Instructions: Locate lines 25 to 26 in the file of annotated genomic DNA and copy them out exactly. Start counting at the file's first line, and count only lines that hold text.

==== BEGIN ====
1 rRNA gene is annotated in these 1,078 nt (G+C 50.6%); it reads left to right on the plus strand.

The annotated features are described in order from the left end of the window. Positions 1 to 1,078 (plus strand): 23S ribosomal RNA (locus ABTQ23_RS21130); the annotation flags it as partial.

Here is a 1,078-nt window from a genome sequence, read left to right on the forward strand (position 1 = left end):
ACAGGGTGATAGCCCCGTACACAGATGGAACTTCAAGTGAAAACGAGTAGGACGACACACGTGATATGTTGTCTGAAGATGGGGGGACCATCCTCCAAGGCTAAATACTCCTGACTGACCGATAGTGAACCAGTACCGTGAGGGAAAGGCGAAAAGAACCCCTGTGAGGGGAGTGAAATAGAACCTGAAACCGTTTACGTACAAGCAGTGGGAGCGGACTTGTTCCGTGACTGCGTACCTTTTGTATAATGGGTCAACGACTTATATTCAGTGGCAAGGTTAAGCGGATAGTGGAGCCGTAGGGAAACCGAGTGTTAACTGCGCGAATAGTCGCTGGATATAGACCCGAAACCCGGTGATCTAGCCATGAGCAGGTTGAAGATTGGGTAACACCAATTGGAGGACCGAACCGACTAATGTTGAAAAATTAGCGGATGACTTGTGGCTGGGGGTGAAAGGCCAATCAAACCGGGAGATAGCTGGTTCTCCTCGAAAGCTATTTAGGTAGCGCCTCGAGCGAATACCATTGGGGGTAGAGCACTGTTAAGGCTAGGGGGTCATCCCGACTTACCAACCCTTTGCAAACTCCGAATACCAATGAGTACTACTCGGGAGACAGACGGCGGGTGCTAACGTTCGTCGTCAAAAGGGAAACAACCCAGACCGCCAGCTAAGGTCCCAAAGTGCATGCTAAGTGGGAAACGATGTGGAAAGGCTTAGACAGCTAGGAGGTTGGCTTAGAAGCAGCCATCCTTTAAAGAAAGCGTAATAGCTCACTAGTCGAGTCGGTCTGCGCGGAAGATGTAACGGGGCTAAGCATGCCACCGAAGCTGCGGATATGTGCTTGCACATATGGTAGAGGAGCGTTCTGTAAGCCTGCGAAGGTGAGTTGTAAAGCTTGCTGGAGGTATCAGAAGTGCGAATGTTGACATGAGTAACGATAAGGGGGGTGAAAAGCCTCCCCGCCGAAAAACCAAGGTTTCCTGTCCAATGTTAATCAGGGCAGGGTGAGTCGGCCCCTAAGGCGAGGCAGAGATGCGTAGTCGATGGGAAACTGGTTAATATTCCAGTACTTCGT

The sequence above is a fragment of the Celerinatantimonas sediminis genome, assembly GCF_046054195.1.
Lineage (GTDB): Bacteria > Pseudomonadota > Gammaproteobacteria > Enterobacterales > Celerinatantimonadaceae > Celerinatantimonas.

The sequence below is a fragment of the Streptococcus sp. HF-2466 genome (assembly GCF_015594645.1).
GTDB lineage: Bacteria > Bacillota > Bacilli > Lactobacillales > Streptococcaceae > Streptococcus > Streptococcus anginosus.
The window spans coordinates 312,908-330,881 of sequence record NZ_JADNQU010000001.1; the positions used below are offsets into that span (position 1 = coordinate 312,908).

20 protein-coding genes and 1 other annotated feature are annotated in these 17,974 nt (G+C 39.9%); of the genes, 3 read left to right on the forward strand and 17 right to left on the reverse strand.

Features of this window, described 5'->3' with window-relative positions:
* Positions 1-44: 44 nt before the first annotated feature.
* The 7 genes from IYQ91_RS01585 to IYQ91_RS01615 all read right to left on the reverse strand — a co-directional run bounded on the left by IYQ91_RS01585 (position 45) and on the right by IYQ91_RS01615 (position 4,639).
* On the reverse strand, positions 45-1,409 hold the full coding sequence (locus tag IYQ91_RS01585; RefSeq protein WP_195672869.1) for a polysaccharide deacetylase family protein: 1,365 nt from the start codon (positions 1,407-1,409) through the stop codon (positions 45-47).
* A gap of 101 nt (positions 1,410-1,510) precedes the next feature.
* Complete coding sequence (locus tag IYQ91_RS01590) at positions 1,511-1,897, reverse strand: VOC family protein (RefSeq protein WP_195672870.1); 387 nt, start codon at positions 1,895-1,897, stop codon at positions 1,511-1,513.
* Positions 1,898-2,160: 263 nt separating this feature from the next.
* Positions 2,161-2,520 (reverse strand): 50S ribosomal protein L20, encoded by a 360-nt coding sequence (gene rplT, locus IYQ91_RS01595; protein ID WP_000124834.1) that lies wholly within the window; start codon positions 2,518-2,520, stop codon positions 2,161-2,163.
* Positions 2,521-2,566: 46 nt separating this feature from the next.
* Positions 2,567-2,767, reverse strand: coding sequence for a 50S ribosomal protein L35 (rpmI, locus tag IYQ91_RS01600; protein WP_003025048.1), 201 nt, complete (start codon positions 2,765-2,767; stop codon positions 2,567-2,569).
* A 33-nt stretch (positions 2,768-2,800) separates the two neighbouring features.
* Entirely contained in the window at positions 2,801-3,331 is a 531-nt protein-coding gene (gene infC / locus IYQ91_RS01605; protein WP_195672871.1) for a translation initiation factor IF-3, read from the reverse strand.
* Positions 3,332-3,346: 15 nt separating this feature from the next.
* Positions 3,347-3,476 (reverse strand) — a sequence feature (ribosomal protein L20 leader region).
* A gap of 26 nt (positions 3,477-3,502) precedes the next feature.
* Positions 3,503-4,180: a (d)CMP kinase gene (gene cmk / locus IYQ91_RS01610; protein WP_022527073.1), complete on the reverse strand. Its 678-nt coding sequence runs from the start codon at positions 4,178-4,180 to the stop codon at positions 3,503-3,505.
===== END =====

* A gap of 26 nt (positions 3,477-3,502) precedes the next feature.
* Positions 3,503-4,180: a (d)CMP kinase gene (gene cmk / locus IYQ91_RS01610; protein WP_022527073.1), complete on the reverse strand. Its 678-nt coding sequence runs from the start codon at positions 4,178-4,180 to the stop codon at positions 3,503-3,505.